The Poseidon is an ocean liner charting its course on New Year's Eve. Just after midnight, Captain Harrison (Leslie Nielsen) spots the mother of all tidal waves. It is the last thing that Harrison and practically everyone else onboard sees before drowning -- the Poseidon is turned upside down, with only a handful of survivors. The ten lucky ones -- including Mike Rogo (Ernest Borgnine), Linda Rogo (Stella Stevens), Acres (Roddy McDowall), Belle Rosen (Shelley Winters), and Manny Rosen (Jack Albertson) -- led by no-nonsense minister Frank Scott (Gene Hackman), desperately attempt to climb from the top of the ship (now submerged) to the bottom (now "the top"). The film's theme song, "The Morning After," sung by Maureen McGovern, earned an Oscar. In addition, The Poseidon Adventure received the Special Achievement Award for Special Effects; L.B. Abbott and A.D. Flowers were the recipients. A sequel, Beyond the Poseidon Adventure, came out in 1979. ~ Hal Erickson, Rovi

    M*A*S*H
    Although he was not the first choice to direct it, the hit black comedy MASH established Robert Altman as one of the leading figures of Hollywood's 1970s generation of innovative and irreverent young filmmakers. Scripted by Hollywood veteran Ring Lardner, Jr., this war comedy details the exploits of military doctors and nurses at a Mobile Army Surgical Hospital in the Korean War. Between exceptionally gory hospital shifts and countless rounds of martinis, wisecracking surgeons Hawkeye Pierce (Donald Sutherland) and Trapper John McIntyre (Elliott Gould) make it their business to undercut the smug, moralistic pretensions of Bible-thumper Maj. Frank Burns (Robert Duvall) and Army true-believer Maj. "Hot Lips" Houlihan (Sally Kellerman). Abetted by such other hedonists as Duke Forrest (Tom Skerritt) and Painless Pole (John Schuck), as well as such (relative) innocents as Radar O'Reilly (Gary Burghoff), Hawkeye and Trapper John drive Burns and Houlihan crazy while engaging in such additional blasphemies as taking a medical trip to Japan to play golf, staging a mock Last Supper to cure Painless's momentary erectile dysfunction, and using any means necessary to win an inter-MASH football game. MASH creates a casual, chaotic atmosphere emphasizing the constant noise and activity of a surgical unit near battle lines; it marked the beginning of Altman's sustained formal experiments with widescreen photography, zoom lenses, and overlapping sound and dialogue, further enhancing the atmosphere with the improvisational ensemble acting for which Altman's films quickly became known. Although the on-screen war was not Vietnam, MASH's satiric target was obvious in 1970, and Vietnam War-weary and counter-culturally hip audiences responded to Altman's nose-thumbing attitude towards all kinds of authority and embraced the film's frankly tasteless yet evocative humor and its anti-war, anti-Establishment, anti-religion stance. MASH became the third most popular film of 1970 after Love Story and Airport, and it was nominated for five Academy Awards, including Best Picture and Best Director. As further evidence of the changes in Hollywood's politics, blacklist survivor Lardner won the Oscar for his screenplay. MASH began Altman's systematic 1970s effort to revise classic Hollywood genres in light of contemporary American values, and it gave him the financial clout to make even more experimental and critical films like McCabe and Mrs. Miller (1971), California Split (1974), and Nashville (1975). It also inspired the long-running TV series starring Alan Alda as Hawkeye and Burghoff as Radar. With its formal and attitudinal impudence, and its great popularity, MASH was one more confirmation in 1970 that a Hollywood "New Wave" had arrived. ~ Lucia Bozzola, Rovi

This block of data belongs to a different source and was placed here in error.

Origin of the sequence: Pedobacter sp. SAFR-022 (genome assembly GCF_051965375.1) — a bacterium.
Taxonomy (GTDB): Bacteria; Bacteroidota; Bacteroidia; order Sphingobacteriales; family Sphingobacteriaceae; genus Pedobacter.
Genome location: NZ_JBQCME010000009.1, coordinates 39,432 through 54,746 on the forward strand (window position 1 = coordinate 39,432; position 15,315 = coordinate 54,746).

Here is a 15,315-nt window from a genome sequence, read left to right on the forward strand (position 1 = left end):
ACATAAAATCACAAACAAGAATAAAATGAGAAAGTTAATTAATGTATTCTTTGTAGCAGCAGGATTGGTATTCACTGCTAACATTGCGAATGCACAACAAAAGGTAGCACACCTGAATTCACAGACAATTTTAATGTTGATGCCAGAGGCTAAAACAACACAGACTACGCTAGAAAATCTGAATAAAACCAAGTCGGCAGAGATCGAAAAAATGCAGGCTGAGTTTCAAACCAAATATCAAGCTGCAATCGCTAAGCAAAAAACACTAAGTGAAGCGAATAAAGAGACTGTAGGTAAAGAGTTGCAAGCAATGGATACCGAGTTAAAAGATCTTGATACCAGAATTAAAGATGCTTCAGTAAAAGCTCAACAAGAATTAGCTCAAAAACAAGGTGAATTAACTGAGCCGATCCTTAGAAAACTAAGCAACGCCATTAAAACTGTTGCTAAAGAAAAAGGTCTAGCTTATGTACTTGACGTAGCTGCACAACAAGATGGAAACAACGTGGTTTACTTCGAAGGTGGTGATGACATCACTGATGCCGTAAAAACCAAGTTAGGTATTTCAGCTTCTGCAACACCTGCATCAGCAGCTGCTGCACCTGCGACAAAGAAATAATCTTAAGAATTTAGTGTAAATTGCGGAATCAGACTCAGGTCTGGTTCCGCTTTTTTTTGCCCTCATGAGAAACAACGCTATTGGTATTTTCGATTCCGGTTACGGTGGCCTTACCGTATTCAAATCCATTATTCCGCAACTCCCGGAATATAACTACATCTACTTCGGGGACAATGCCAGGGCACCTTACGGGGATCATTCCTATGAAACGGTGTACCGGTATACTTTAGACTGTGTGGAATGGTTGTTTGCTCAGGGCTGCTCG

Cast & Crew


    • George C. Scott
      George C. Scott - George S. Patton, Jr.
    • Karl Malden
      Karl Malden - Gen. Omar N. Bradley
    • Michael Bates
      Michael Bates - Field Marshal Sir Bernard Law Montgomery
    • Karl Michael Vogler
      Karl Michael Vogler - Field Marshal Erwin Rommel
    • Edward Binns
      Edward Binns - Major Gen. Walter Bedell Smith